At the party he co-hosted at the Jitrois pop-up store in Soho, Peter Brant II was saying how much he liked his leather pants. “I just think their elastic leather is really fantastic,” said the fast-talking elder son of the Brant Publications magnate and art collector Peter M. Brant and the supermodel Stephanie Seymour. “It looks great on everybody! As you can see,” he said, gesturing to his black-and-silver Jitrois leather pants. The pants cost $2875. “That’s the main attraction.”
“I sometimes wear women’s pants, because I have very very tiny legs,” said Harry Brant. The younger Brant brother declared his Jitrois pants “so comfortable. The nylon looks like leather, but it feels like you’re wearing sweat pants.”
While guests including Carlos Mota and Keegan Singh milled around sipping sweet, pink champagne, the Brants discussed their summer plans. Peter, an art history student, is going to be working in the jewelry department at Sotheby’s. Harry is looking forward to taking in the couture shows in Paris in July. Especially Dior, where former Jil Sander designer Raf Simons will present his début collection.
Both boys say they welcome fashion’s other big news — the announcement that all 19 global editions of Vogue magazine will cease working with models under the age of 16, or who, in the magazine’s words, “appear to have an eating disorder.”
“I think that it’s a good step to, like, try to regulate the modeling industry,” said Peter II.
Stephanie Seymour began her career in Paris at age 14. “It’s a different time now than it was in the ’90s,” said Harry. “People like my mom, or all those big models, they started when they were 14 or 15. But the requirements of being a model then were very different than they are now. There was less strain on their bodies. I just think it’s a very good thing that they’re doing, actually. Because it protects the models.”
Jitrois, which opened its first boutique in Nice in 1976 and might best be described as a kind of French Roberto Cavalli, is a brand little known in North America. But Jitrois U.S.A.’s Randi Jacobson is looking to change that. She switched from being a multi-brand retailer to selling only Jitrois because, she says, it kept selling out. “And their clothes last,” Jacobson, who’s been shopping the brand for 25 years, says. “I’m still wearing the 25-year-old clothes. So long as they don’t have shoulder pads.” The pop-up Jitrois has been open since last fall, and a permanent boutique is set to open its doors in November.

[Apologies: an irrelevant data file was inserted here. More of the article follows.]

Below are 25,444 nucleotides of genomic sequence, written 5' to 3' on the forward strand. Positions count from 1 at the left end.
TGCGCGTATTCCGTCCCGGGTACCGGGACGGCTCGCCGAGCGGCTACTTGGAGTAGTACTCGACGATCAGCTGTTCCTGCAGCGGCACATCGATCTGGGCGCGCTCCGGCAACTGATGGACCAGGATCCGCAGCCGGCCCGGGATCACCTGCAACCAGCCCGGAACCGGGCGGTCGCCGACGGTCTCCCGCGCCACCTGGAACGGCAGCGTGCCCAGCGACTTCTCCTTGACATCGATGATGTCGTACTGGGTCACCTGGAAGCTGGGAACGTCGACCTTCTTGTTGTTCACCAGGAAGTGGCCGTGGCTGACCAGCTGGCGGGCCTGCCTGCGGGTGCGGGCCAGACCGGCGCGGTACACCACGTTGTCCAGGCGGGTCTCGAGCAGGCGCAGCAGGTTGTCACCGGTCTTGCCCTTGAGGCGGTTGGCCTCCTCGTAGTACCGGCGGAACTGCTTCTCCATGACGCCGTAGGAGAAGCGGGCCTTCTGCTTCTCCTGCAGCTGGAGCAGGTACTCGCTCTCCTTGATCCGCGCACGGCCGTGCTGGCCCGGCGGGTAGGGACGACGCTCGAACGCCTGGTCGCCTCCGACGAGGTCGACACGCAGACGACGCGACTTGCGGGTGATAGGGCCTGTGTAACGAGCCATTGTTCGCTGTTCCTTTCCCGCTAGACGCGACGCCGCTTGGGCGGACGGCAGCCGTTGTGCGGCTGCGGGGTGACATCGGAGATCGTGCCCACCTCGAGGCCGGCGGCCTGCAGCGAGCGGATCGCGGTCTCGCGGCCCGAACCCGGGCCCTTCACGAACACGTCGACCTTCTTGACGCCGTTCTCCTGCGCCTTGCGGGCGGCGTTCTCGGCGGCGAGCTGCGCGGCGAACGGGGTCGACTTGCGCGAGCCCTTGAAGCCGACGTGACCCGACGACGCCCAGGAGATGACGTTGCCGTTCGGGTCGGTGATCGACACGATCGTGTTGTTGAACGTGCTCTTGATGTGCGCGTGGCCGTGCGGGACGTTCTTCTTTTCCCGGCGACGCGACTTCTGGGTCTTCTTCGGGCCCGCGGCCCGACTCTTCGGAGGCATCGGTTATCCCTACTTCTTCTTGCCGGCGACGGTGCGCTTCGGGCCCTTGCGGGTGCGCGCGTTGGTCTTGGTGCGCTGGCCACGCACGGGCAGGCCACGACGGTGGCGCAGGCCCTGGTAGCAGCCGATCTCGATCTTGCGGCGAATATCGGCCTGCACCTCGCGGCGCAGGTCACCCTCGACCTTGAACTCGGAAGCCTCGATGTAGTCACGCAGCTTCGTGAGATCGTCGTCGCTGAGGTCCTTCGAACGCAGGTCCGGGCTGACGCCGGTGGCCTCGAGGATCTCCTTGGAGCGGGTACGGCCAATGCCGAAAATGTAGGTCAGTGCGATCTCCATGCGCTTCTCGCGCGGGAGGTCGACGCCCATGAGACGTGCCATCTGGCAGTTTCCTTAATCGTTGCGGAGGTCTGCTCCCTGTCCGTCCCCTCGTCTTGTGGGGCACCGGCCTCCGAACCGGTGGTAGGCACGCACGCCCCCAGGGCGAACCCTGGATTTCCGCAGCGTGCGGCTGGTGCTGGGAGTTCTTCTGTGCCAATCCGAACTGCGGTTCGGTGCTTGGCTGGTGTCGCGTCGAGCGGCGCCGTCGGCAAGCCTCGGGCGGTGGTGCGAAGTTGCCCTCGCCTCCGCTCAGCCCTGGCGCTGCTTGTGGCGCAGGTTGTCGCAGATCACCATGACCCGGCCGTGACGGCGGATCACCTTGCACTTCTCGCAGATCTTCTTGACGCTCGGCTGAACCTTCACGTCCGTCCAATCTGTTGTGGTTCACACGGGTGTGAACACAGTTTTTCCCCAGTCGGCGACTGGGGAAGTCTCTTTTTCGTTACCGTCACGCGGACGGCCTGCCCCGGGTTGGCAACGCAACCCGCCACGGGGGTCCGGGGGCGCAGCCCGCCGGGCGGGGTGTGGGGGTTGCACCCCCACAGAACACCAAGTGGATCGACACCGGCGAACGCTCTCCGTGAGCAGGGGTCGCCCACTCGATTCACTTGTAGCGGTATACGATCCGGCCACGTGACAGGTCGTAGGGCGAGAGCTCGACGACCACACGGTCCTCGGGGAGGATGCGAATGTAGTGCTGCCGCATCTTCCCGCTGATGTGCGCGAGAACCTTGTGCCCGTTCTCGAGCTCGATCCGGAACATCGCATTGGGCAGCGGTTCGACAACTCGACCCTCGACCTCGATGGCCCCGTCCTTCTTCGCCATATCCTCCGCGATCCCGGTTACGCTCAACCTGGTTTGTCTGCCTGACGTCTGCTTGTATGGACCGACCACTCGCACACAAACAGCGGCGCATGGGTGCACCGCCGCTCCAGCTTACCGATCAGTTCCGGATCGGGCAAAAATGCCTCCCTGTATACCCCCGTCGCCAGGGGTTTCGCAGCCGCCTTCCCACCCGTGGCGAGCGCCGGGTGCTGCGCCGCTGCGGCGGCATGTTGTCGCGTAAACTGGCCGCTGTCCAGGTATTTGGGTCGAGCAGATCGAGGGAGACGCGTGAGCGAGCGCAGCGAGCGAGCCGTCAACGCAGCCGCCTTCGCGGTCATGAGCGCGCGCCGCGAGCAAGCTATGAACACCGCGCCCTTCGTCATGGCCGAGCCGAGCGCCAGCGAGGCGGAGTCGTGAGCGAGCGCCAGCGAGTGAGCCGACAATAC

The DJ, whose name was KISS, wore a white Jitrois dress made of stretch leather panels joined with faggoting. It retailed for $4275.
Swedish style blogger and budding tech entrepreneur Elin Kling popped in as the evening wound down. NowManifest, the blogging platform and advertising network Kling cofounded with entrepreneur Christian Remröd, was acquired this week by Fairchild Fashion Media, the unit of Condé Nast that publishes Women’s Wear Daily, Style.com, and the magazine Style.com/Print. An elated-looking Kling wouldn’t comment on the value of the deal — “I don’t think that’s public” — but did say that the new ownership wouldn’t change anything for the bloggers who use NowManifest. That cohort includes some of the most influential style sources out there: Vogue Japan editor-at-large Anna Dello Russo, Bryan Grey Yambao, better known as BryanBoy, Rumi Neely of Fashion Toast, and Industrie magazine.
Yambao, for one, was quoted shortly after the deal was announced expressing his displeasure that he hadn’t been notified until less than 24 hours before the acquisition was made public. Fashionista characterized Kling and Remröd’s handling of the deal as “underhanded.”
Kling expressed surprise at the criticism. “I didn’t even tell my boyfriend until two days before!” she said. “It was a huge, huge deal.” She said that NowManifest has never exerted any editorial control over the Web sites it hosts, and that won’t change under Condé Nast’s watch.